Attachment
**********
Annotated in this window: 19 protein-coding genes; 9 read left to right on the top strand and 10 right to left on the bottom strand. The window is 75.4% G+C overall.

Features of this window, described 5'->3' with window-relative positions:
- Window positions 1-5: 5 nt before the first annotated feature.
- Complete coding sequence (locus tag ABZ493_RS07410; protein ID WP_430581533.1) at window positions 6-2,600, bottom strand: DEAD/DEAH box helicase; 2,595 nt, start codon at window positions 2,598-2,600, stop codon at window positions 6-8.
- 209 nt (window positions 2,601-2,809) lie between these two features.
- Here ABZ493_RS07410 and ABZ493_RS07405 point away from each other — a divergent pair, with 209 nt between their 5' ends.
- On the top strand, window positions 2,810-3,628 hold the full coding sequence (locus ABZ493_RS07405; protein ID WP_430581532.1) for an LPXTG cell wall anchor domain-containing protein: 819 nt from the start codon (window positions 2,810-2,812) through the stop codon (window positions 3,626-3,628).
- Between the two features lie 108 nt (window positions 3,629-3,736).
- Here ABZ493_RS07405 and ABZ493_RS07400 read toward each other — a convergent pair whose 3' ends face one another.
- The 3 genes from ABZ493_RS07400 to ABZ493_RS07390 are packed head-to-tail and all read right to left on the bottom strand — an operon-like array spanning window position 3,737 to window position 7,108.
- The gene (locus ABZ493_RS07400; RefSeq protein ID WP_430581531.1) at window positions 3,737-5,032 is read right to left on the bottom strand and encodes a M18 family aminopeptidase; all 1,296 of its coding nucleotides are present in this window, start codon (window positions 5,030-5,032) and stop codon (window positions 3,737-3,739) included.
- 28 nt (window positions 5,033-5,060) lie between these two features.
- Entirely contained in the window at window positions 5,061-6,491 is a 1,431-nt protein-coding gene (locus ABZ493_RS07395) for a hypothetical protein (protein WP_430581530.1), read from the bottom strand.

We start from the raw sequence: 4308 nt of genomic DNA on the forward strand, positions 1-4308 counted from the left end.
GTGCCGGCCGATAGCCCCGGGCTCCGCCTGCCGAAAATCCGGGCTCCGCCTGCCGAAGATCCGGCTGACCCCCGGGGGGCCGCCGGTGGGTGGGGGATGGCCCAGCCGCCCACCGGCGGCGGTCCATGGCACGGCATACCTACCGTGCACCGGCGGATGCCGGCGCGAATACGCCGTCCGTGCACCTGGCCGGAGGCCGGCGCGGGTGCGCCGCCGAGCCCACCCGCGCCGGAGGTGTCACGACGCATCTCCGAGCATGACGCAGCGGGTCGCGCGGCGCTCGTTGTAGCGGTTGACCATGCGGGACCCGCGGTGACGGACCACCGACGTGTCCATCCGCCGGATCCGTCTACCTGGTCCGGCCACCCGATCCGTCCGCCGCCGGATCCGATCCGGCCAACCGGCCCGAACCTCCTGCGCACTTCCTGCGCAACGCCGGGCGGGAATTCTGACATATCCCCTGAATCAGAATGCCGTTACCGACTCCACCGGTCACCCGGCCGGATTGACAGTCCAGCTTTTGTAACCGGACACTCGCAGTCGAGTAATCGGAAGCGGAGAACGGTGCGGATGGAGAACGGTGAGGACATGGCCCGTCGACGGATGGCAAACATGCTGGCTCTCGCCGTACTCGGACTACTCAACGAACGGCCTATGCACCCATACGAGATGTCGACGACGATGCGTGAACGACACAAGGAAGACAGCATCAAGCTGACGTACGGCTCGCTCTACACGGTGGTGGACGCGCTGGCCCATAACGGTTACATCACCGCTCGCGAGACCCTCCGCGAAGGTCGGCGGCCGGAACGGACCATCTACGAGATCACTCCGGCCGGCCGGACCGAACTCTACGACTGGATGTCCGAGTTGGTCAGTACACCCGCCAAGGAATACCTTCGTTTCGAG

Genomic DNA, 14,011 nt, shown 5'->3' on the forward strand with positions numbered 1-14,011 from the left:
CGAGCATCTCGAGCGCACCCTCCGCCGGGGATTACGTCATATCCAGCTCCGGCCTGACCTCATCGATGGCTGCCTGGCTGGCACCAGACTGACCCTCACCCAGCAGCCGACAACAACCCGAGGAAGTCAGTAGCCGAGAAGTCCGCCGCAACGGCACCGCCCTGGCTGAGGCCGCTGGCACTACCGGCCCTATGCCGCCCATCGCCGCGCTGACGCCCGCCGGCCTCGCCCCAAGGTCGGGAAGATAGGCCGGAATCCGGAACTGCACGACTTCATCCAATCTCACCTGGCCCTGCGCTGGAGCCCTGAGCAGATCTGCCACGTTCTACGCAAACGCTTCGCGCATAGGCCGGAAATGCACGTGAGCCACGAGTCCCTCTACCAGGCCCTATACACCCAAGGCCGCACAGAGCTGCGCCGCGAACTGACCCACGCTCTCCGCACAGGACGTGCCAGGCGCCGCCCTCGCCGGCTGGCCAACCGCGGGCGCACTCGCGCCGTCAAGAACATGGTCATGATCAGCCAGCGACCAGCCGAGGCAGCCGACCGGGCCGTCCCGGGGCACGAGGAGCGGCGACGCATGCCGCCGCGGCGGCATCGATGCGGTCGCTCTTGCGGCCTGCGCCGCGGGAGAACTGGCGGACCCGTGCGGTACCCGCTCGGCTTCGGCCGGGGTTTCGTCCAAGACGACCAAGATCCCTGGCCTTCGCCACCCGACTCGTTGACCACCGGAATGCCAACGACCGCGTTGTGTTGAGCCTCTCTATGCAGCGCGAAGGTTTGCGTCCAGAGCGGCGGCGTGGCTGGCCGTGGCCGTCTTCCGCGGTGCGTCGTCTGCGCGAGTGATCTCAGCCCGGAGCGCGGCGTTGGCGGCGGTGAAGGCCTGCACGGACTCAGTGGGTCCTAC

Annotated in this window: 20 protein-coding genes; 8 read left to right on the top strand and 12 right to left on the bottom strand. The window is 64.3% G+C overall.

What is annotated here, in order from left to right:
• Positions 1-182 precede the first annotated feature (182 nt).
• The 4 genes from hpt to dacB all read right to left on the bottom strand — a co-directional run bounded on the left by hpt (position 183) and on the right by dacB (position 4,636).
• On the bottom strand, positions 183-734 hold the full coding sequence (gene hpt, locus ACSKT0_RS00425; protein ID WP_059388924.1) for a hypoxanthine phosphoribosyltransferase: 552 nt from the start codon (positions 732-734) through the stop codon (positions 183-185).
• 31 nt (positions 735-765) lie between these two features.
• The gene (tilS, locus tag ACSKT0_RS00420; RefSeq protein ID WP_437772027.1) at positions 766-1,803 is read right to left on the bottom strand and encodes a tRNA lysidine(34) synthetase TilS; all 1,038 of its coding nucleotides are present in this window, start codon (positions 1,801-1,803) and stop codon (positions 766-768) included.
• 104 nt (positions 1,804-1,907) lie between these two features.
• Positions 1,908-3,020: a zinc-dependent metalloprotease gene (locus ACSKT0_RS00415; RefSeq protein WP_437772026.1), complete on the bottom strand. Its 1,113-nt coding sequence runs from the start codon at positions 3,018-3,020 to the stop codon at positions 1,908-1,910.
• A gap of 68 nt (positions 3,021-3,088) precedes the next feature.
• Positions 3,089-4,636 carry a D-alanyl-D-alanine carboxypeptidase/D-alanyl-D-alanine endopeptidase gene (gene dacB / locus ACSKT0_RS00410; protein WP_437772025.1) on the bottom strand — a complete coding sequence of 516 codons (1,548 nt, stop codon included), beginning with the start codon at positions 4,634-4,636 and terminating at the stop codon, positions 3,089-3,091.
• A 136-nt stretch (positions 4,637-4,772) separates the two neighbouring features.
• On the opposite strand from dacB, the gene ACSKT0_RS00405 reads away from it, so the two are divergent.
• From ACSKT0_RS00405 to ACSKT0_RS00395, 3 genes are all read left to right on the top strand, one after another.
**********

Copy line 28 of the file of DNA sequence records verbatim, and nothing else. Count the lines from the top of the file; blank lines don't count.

• Positions 3,089-4,636 carry a D-alanyl-D-alanine carboxypeptidase/D-alanyl-D-alanine endopeptidase gene (gene dacB / locus ACSKT0_RS00410; protein WP_437772025.1) on the bottom strand — a complete coding sequence of 516 codons (1,548 nt, stop codon included), beginning with the start codon at positions 4,634-4,636 and terminating at the stop codon, positions 3,089-3,091.